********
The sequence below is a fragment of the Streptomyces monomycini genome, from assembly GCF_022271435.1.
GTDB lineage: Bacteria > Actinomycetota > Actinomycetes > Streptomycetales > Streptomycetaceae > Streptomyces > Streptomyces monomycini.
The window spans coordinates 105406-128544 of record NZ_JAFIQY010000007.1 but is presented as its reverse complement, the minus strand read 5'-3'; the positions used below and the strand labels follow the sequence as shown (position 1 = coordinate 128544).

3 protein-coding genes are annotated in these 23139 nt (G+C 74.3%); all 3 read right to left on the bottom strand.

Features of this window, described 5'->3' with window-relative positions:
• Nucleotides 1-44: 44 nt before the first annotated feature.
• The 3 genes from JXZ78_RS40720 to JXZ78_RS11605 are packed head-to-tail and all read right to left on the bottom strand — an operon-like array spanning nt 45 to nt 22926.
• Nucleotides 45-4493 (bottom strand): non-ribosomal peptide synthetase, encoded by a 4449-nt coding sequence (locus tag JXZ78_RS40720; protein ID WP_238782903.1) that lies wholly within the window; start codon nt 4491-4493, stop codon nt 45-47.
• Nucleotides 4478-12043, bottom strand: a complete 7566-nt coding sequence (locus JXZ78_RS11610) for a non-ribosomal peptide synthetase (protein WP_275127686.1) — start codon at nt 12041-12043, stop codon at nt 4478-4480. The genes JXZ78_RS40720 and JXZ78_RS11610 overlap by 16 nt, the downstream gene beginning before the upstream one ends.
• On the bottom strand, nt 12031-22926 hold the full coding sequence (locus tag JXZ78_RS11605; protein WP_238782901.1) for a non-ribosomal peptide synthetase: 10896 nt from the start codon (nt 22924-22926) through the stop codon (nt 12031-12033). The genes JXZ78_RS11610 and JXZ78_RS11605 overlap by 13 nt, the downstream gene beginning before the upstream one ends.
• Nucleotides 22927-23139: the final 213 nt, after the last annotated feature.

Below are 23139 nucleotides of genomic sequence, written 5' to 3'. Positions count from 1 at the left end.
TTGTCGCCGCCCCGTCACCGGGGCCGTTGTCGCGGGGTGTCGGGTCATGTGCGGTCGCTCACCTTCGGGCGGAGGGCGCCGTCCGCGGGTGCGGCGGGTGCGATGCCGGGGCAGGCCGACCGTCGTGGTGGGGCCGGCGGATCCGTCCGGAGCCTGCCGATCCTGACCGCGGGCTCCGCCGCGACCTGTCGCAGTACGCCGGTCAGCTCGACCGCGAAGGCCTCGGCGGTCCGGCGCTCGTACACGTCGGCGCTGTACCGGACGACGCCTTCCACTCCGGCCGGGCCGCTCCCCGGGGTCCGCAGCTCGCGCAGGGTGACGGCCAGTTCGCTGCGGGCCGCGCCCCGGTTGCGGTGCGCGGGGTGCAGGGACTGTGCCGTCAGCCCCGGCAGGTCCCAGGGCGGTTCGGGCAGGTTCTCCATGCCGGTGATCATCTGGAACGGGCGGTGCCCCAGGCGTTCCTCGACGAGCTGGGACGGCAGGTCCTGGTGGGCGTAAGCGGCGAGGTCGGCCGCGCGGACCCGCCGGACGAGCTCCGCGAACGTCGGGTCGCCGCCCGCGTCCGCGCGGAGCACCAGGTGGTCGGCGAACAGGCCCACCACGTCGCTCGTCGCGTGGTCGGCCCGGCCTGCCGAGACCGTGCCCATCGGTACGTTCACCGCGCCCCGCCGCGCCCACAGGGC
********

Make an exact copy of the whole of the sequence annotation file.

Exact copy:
The sequence below is a fragment of the Streptomyces monomycini genome, from assembly GCF_022271435.1.
GTDB lineage: Bacteria > Actinomycetota > Actinomycetes > Streptomycetales > Streptomycetaceae > Streptomyces > Streptomyces monomycini.
The window spans coordinates 105406-128544 of record NZ_JAFIQY010000007.1 but is presented as its reverse complement, the minus strand read 5'-3'; the positions used below and the strand labels follow the sequence as shown (position 1 = coordinate 128544).

3 protein-coding genes are annotated in these 23139 nt (G+C 74.3%); all 3 read right to left on the bottom strand.

Features of this window, described 5'->3' with window-relative positions:
• Nucleotides 1-44: 44 nt before the first annotated feature.
• The 3 genes from JXZ78_RS40720 to JXZ78_RS11605 are packed head-to-tail and all read right to left on the bottom strand — an operon-like array spanning nt 45 to nt 22926.
• Nucleotides 45-4493 (bottom strand): non-ribosomal peptide synthetase, encoded by a 4449-nt coding sequence (locus tag JXZ78_RS40720; protein ID WP_238782903.1) that lies wholly within the window; start codon nt 4491-4493, stop codon nt 45-47.
• Nucleotides 4478-12043, bottom strand: a complete 7566-nt coding sequence (locus JXZ78_RS11610) for a non-ribosomal peptide synthetase (protein WP_275127686.1) — start codon at nt 12041-12043, stop codon at nt 4478-4480. The genes JXZ78_RS40720 and JXZ78_RS11610 overlap by 16 nt, the downstream gene beginning before the upstream one ends.
• On the bottom strand, nt 12031-22926 hold the full coding sequence (locus tag JXZ78_RS11605; protein WP_238782901.1) for a non-ribosomal peptide synthetase: 10896 nt from the start codon (nt 22924-22926) through the stop codon (nt 12031-12033). The genes JXZ78_RS11610 and JXZ78_RS11605 overlap by 13 nt, the downstream gene beginning before the upstream one ends.
• Nucleotides 22927-23139: the final 213 nt, after the last annotated feature.

Below are 23139 nucleotides of genomic sequence, written 5' to 3'. Positions count from 1 at the left end.
TTGTCGCCGCCCCGTCACCGGGGCCGTTGTCGCGGGGTGTCGGGTCATGTGCGGTCGCTCACCTTCGGGCGGAGGGCGCCGTCCGCGGGTGCGGCGGGTGCGATGCCGGGGCAGGCCGACCGTCGTGGTGGGGCCGGCGGATCCGTCCGGAGCCTGCCGATCCTGACCGCGGGCTCCGCCGCGACCTGTCGCAGTACGCCGGTCAGCTCGACCGCGAAGGCCTCGGCGGTCCGGCGCTCGTACACGTCGGCGCTGTACCGGACGACGCCTTCCACTCCGGCCGGGCCGCTCCCCGGGGTCCGCAGCTCGCGCAGGGTGACGGCCAGTTCGCTGCGGGCCGCGCCCCGGTTGCGGTGCGCGGGGTGCAGGGACTGTGCCGTCAGCCCCGGCAGGTCCCAGGGCGGTTCGGGCAGGTTCTCCATGCCGGTGATCATCTGGAACGGGCGGTGCCCCAGGCGTTCCTCGACGAGCTGGGACGGCAGGTCCTGGTGGGCGTAAGCGGCGAGGTCGGCCGCGCGGACCCGCCGGACGAGCTCCGCGAACGTCGGGTCGCCGCCCGCGTCCGCGCGGAGCACCAGGTGGTCGGCGAACAGGCCCACCACGTCGCTCGTCGCGTGGTCGGCCCGGCCTGCCGAGACCGTGCCCATCGGTACGTTCACCGCGCCCCGCCGCGCCCACAGGGC